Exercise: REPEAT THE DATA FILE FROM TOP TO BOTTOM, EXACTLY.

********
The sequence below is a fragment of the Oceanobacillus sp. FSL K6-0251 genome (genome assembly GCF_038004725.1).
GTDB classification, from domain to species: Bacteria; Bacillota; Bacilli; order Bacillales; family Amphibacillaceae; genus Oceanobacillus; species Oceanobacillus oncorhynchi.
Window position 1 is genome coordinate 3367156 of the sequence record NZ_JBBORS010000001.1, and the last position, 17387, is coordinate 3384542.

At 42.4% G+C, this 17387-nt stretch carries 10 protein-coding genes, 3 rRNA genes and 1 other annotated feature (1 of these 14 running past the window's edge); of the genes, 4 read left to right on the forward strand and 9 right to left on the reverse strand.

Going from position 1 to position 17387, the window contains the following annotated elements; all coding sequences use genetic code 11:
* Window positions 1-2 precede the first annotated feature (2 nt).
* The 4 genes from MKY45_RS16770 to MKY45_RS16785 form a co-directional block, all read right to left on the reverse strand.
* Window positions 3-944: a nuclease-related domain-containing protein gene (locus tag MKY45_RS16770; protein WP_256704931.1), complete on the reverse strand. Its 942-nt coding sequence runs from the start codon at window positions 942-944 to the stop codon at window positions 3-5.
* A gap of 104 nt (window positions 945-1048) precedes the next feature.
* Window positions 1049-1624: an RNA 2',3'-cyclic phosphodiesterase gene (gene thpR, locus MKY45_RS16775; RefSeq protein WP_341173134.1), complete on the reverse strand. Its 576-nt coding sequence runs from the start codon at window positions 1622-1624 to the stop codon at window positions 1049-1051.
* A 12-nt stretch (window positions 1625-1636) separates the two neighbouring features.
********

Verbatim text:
The sequence below is a fragment of the Oceanobacillus sp. FSL K6-0251 genome (genome assembly GCF_038004725.1).
GTDB classification, from domain to species: Bacteria; Bacillota; Bacilli; order Bacillales; family Amphibacillaceae; genus Oceanobacillus; species Oceanobacillus oncorhynchi.
Window position 1 is genome coordinate 3367156 of the sequence record NZ_JBBORS010000001.1, and the last position, 17387, is coordinate 3384542.

At 42.4% G+C, this 17387-nt stretch carries 10 protein-coding genes, 3 rRNA genes and 1 other annotated feature (1 of these 14 running past the window's edge); of the genes, 4 read left to right on the forward strand and 9 right to left on the reverse strand.

Going from position 1 to position 17387, the window contains the following annotated elements; all coding sequences use genetic code 11:
* Window positions 1-2 precede the first annotated feature (2 nt).
* The 4 genes from MKY45_RS16770 to MKY45_RS16785 form a co-directional block, all read right to left on the reverse strand.
* Window positions 3-944: a nuclease-related domain-containing protein gene (locus tag MKY45_RS16770; protein WP_256704931.1), complete on the reverse strand. Its 942-nt coding sequence runs from the start codon at window positions 942-944 to the stop codon at window positions 3-5.
* A gap of 104 nt (window positions 945-1048) precedes the next feature.
* Window positions 1049-1624: an RNA 2',3'-cyclic phosphodiesterase gene (gene thpR, locus MKY45_RS16775; RefSeq protein WP_341173134.1), complete on the reverse strand. Its 576-nt coding sequence runs from the start codon at window positions 1622-1624 to the stop codon at window positions 1049-1051.
* A 12-nt stretch (window positions 1625-1636) separates the two neighbouring features.